Dungeons & Lesbians

When it comes to genres that I confess to not knowing much about, visual novels are quite high on my list. There are all sorts of good, legitimate reasons to not play a genre – I don’t touch horrors as a rule because I don’t enjoy the sensation of being scared, and I avoid grand strategy titles because I’m incapable of thinking and planning moves in advance and I therefore lack the patience for being a conquering warlord or setting up my descendants love lives – but I don’t really have a lot of reasons not to play VNs beyond, well, plain genre ignorance, I suppose. But hey, I wanted to play something short and sweet as a palate cleanser in between big JRPGs and this game promised to be both. 

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Dungeons & Lesbians (PC)

Released Jul 2018 | Developed: Noeybodys | Published: FrankleWinkle

Genre: Visual Novel | HLTB: 25 mins

Now, okay, an important point out of the way first for those of you out there who might be a bit more genre savvy or carry with you some preconceptions based on how some more well-known VNs go according to the internet; no, there’s nothing smutty about this game. Get your minds out of the gutter. 

Thank you.

Now we’ve got that out of the way, let’s talk about what Dungeons & Lesbians is actually about. If you guessed that it might be about Dungeons & Dragons and women who love women – congratulations! The title tells us all we need to know!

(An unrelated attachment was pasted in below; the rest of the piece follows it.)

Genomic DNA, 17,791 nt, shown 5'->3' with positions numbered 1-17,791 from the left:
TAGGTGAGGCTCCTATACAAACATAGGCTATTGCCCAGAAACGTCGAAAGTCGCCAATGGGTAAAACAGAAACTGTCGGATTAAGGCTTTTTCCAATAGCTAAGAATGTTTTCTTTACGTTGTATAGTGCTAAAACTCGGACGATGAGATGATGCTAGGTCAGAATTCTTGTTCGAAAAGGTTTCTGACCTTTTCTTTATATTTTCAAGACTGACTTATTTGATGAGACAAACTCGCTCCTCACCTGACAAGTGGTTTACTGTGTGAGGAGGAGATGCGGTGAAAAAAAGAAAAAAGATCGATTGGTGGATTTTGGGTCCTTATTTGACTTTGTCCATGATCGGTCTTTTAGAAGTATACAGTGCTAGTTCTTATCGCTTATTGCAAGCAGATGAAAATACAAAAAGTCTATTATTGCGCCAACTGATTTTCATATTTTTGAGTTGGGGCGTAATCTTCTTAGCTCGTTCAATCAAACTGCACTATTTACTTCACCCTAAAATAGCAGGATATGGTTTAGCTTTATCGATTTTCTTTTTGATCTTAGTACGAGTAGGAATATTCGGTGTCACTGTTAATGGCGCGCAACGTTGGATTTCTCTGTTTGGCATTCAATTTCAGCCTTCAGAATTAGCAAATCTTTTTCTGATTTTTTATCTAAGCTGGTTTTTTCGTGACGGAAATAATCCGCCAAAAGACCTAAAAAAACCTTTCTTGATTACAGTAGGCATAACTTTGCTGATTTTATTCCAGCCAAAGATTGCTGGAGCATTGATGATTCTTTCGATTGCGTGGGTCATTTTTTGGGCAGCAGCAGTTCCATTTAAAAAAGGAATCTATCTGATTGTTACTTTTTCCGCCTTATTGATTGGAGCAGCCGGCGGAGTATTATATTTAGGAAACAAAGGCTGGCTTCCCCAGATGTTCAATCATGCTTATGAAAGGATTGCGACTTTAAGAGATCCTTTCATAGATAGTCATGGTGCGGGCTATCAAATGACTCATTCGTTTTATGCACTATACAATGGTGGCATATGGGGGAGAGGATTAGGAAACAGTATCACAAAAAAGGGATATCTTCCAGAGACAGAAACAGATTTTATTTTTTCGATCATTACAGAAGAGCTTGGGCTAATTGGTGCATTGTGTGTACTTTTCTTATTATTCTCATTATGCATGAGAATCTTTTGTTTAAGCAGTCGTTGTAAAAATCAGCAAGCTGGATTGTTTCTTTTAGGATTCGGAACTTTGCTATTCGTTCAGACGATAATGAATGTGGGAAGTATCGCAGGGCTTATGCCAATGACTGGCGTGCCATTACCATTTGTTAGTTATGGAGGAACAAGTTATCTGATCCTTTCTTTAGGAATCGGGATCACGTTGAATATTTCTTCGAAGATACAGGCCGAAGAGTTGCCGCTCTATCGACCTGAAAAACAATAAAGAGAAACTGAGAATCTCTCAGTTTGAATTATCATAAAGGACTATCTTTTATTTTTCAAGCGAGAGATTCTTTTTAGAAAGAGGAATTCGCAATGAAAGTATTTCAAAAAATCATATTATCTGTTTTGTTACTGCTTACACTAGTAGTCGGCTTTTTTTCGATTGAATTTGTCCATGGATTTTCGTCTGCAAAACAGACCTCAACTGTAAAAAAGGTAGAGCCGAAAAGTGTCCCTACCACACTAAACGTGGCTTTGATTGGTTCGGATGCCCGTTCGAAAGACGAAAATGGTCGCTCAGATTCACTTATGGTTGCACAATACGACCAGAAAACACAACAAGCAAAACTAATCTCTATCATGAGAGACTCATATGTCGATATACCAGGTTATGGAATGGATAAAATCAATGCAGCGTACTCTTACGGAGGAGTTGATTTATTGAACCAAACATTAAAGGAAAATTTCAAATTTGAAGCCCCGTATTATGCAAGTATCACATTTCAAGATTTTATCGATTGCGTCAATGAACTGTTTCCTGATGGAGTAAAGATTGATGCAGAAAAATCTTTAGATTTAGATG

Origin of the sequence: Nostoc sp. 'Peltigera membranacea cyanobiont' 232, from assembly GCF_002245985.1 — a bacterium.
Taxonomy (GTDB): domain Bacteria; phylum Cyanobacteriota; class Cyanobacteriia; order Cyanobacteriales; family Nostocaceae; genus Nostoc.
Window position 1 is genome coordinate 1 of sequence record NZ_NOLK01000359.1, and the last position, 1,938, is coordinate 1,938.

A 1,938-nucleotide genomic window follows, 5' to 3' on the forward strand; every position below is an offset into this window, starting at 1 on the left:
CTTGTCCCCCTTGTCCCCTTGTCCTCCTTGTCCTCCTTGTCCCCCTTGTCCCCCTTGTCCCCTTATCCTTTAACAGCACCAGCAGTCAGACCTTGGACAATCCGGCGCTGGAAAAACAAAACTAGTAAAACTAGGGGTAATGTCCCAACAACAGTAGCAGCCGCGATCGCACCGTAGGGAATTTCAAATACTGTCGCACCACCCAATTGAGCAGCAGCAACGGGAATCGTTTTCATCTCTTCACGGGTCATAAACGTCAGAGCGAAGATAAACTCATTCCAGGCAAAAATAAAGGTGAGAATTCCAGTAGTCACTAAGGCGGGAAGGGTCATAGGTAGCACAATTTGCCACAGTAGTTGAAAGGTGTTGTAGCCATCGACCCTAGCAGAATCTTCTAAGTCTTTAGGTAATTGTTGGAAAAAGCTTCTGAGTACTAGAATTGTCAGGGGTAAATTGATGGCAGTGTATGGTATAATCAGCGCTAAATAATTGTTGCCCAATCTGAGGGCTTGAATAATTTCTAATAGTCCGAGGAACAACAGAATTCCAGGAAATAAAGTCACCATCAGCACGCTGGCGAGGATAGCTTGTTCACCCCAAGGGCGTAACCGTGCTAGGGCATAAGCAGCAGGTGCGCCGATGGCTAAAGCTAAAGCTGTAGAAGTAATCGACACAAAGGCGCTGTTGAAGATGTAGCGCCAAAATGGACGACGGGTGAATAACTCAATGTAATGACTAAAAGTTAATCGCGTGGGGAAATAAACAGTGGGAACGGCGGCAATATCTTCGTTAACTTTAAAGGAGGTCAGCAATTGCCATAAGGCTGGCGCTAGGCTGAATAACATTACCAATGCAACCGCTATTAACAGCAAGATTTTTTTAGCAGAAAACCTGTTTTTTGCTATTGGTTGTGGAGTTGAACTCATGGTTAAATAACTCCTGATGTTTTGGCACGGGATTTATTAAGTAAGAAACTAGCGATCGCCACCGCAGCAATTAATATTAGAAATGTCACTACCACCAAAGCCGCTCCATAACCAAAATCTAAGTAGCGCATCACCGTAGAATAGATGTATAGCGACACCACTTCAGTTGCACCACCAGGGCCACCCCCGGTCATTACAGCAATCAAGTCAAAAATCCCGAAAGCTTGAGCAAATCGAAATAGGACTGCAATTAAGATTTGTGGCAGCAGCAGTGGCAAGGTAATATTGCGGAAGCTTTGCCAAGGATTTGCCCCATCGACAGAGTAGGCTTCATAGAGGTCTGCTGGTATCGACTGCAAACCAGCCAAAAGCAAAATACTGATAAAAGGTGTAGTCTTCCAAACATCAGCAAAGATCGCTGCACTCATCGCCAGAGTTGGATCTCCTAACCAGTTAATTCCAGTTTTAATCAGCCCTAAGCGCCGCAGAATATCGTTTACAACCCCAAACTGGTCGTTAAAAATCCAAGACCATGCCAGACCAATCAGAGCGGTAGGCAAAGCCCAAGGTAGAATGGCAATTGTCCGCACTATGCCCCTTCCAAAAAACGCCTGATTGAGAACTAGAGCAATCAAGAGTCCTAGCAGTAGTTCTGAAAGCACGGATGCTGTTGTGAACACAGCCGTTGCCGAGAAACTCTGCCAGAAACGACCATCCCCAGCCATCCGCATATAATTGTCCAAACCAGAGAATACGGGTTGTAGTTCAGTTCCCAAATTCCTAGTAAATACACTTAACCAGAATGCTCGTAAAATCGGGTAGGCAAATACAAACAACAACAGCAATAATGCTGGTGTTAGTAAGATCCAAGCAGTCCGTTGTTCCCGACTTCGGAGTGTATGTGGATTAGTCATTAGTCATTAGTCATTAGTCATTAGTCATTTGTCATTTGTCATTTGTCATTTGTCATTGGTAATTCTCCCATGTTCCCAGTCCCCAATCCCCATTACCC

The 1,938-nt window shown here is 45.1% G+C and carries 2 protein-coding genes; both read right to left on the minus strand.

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Well, okay, there’s a little bit more to it than that, I suppose. At the outset you name your character, who is a part of a group of girls who have a little tabletop RPG pod. Naturally you engage in the typical fantasy roleplaying hijinks one might expect: very evil sorcerers loom large over a subjugated land and need to be defeated by acts of heroics (and bards), mobs with torches and pitchforks clamour and clatter, crying out for blood and waving pointy farm implements haphazardly, and there’s many a scheme hatched to get yourselves out of trouble. However, much of the game’s substantive writing really takes place during the breaks between sessions, as you explore your burgeoning friendships with your friend group and generally enjoy each other’s company.  

You are, as we established using our incredible powers of deduction (i.e. reading the title), all lesbians. There’s you, who is exactly as cool and suave as in real life (not at all), the prank-obsessed and aloof Rafie, the diminutive and grumpy Gwen, and your dorky DM Lena. Oh, and there’s Jimothy, but he doesn’t count, he’s just there. The game’s blurb asks you if you’ve ever wanted to seduce your gay best friends over tabletop gaming, and so as you can no doubt guess the main thrust of the plot is a dating sim as you choose to spend time with your friends and develop a relationship with someone.